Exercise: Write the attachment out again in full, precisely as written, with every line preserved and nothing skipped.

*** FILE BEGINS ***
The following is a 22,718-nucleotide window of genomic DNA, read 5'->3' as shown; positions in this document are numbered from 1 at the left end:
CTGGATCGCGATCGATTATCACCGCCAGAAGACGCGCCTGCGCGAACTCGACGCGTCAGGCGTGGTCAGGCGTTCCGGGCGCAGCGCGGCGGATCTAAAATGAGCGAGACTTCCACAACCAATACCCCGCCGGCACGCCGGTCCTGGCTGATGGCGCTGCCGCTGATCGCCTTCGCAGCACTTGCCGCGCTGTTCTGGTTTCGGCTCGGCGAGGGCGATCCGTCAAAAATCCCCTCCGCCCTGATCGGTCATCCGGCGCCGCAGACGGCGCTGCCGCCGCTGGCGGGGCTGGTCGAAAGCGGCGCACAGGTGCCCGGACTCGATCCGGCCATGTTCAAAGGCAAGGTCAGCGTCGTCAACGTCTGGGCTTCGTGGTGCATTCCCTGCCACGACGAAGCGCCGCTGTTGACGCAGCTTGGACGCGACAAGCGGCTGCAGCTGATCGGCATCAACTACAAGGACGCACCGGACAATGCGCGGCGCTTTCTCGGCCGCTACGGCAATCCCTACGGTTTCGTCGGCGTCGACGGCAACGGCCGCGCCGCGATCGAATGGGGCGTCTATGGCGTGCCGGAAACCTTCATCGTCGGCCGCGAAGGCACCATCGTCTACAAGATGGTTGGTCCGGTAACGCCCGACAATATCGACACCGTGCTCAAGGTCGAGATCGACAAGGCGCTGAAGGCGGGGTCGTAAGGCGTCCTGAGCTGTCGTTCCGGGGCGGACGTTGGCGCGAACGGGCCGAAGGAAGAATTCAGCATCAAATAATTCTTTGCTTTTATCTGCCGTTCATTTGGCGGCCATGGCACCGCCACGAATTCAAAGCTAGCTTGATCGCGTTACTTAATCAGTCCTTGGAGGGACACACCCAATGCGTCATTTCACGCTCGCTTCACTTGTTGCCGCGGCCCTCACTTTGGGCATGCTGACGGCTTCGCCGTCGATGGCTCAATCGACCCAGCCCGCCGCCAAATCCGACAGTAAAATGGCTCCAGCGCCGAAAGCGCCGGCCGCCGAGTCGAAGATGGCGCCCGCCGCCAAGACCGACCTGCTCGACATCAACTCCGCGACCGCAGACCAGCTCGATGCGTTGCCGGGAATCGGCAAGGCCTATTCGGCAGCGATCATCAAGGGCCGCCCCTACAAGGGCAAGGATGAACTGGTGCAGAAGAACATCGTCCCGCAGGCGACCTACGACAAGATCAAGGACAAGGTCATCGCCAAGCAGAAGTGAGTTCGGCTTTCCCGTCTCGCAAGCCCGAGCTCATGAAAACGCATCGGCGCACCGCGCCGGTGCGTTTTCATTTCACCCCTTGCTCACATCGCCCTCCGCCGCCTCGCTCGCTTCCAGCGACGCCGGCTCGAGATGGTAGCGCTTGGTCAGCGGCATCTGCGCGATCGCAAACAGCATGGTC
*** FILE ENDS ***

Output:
The following is a 22,718-nucleotide window of genomic DNA, read 5'->3' as shown; positions in this document are numbered from 1 at the left end:
CTGGATCGCGATCGATTATCACCGCCAGAAGACGCGCCTGCGCGAACTCGACGCGTCAGGCGTGGTCAGGCGTTCCGGGCGCAGCGCGGCGGATCTAAAATGAGCGAGACTTCCACAACCAATACCCCGCCGGCACGCCGGTCCTGGCTGATGGCGCTGCCGCTGATCGCCTTCGCAGCACTTGCCGCGCTGTTCTGGTTTCGGCTCGGCGAGGGCGATCCGTCAAAAATCCCCTCCGCCCTGATCGGTCATCCGGCGCCGCAGACGGCGCTGCCGCCGCTGGCGGGGCTGGTCGAAAGCGGCGCACAGGTGCCCGGACTCGATCCGGCCATGTTCAAAGGCAAGGTCAGCGTCGTCAACGTCTGGGCTTCGTGGTGCATTCCCTGCCACGACGAAGCGCCGCTGTTGACGCAGCTTGGACGCGACAAGCGGCTGCAGCTGATCGGCATCAACTACAAGGACGCACCGGACAATGCGCGGCGCTTTCTCGGCCGCTACGGCAATCCCTACGGTTTCGTCGGCGTCGACGGCAACGGCCGCGCCGCGATCGAATGGGGCGTCTATGGCGTGCCGGAAACCTTCATCGTCGGCCGCGAAGGCACCATCGTCTACAAGATGGTTGGTCCGGTAACGCCCGACAATATCGACACCGTGCTCAAGGTCGAGATCGACAAGGCGCTGAAGGCGGGGTCGTAAGGCGTCCTGAGCTGTCGTTCCGGGGCGGACGTTGGCGCGAACGGGCCGAAGGAAGAATTCAGCATCAAATAATTCTTTGCTTTTATCTGCCGTTCATTTGGCGGCCATGGCACCGCCACGAATTCAAAGCTAGCTTGATCGCGTTACTTAATCAGTCCTTGGAGGGACACACCCAATGCGTCATTTCACGCTCGCTTCACTTGTTGCCGCGGCCCTCACTTTGGGCATGCTGACGGCTTCGCCGTCGATGGCTCAATCGACCCAGCCCGCCGCCAAATCCGACAGTAAAATGGCTCCAGCGCCGAAAGCGCCGGCCGCCGAGTCGAAGATGGCGCCCGCCGCCAAGACCGACCTGCTCGACATCAACTCCGCGACCGCAGACCAGCTCGATGCGTTGCCGGGAATCGGCAAGGCCTATTCGGCAGCGATCATCAAGGGCCGCCCCTACAAGGGCAAGGATGAACTGGTGCAGAAGAACATCGTCCCGCAGGCGACCTACGACAAGATCAAGGACAAGGTCATCGCCAAGCAGAAGTGAGTTCGGCTTTCCCGTCTCGCAAGCCCGAGCTCATGAAAACGCATCGGCGCACCGCGCCGGTGCGTTTTCATTTCACCCCTTGCTCACATCGCCCTCCGCCGCCTCGCTCGCTTCCAGCGACGCCGGCTCGAGATGGTAGCGCTTGGTCAGCGGCATCTGCGCGATCGCAAACAGCATGGTC